WASHINGTON, June 27 (Xinhua) -- Growth of U.S. gross domestic production (GDP) in the first quarter remained unchanged at 3.1 percent after revision, the U.S. Department of Commerce said as it released the final data Thursday.
The department's third and final estimate compared to a 2.2 percent expansion in the fourth quarter of 2018, the data showed.
With regard to specific indicators, investments, exports and government spending were revised higher than previously estimated, while personal consumption was weaker after adjustment.
The Republican Party-proposed 1.5-trillion-dollar tax cut - the effect of which is widely expected to wane this year -- boosted GDP growth for full year 2018 to 2.9 percent, but that still undershot the Trump administration's 3 percent target.
The White House continues to tout an average annual GDP growth of above 3 percent in the years ahead.
However, economists see clear signs of a slowdown, with the International Monetary Fund predicting a 2.3 percent growth in 2019 for the United States in its World Economic Outlook released in April. The World Bank's estimate is 2.5 percent for the year.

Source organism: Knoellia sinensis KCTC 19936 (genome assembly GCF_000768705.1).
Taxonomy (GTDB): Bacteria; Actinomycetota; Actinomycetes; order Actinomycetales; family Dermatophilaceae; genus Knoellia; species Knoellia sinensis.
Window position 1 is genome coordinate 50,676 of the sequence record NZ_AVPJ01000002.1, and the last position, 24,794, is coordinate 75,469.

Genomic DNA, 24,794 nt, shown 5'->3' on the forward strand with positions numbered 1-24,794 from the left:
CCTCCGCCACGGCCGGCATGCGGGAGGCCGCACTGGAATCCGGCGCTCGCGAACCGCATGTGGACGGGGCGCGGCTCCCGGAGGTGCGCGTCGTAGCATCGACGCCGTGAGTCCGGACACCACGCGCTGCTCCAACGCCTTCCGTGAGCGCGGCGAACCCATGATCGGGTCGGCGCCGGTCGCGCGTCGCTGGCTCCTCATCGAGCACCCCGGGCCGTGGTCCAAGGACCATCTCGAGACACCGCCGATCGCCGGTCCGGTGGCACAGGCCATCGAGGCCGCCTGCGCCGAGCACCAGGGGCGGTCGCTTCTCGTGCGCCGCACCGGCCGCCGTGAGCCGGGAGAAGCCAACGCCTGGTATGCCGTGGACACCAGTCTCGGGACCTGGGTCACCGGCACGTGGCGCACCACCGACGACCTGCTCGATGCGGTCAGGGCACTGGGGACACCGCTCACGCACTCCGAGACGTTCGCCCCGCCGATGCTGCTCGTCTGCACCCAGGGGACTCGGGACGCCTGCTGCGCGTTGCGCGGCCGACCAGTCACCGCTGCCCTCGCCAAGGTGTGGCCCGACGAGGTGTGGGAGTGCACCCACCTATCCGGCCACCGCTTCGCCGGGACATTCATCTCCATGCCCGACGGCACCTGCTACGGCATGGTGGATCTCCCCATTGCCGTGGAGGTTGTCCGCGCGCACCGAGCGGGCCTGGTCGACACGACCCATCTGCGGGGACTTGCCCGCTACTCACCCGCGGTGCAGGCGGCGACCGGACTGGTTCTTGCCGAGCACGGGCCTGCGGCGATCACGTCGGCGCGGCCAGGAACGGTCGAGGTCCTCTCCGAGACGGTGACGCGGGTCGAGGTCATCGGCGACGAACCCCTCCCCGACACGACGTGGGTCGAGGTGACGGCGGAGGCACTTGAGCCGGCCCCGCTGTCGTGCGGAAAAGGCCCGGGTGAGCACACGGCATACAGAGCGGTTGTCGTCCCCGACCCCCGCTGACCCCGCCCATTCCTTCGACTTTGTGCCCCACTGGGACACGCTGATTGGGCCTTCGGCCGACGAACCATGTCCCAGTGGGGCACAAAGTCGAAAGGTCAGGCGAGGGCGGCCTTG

President Donald Trump has repeatedly criticized Federal Reserve Chairman Jerome Powell for keeping the benchmark interest rate high, which he said hampered his administration's expansionist economic agenda.
The president complained as recently as Sunday that Powell raised the rates "too fast," adding the central bank chief hasn't done a good job and "made a mistake" by not loosening the monetary policy.
Powell, for his part, announced after the June 18-19 Federal Open Market Committee meeting that Fed officials decided to keep the federal funds rate steady in a range between 2.25 percent and 2.5 percent. Meanwhile, he said the Fed will "act as appropriate to sustain the expansion," which has been interpreted as indicating an open attitude toward rate cuts.
As relates to reports that Trump mulls demoting Powell, which the president himself denied during Sunday's interview with NBC, Powell said on June 19 that he fully intends to serve his four-year term. He reiterated in a speech in New York on Tuesday that the Fed is "insulated" from short-term political pressure.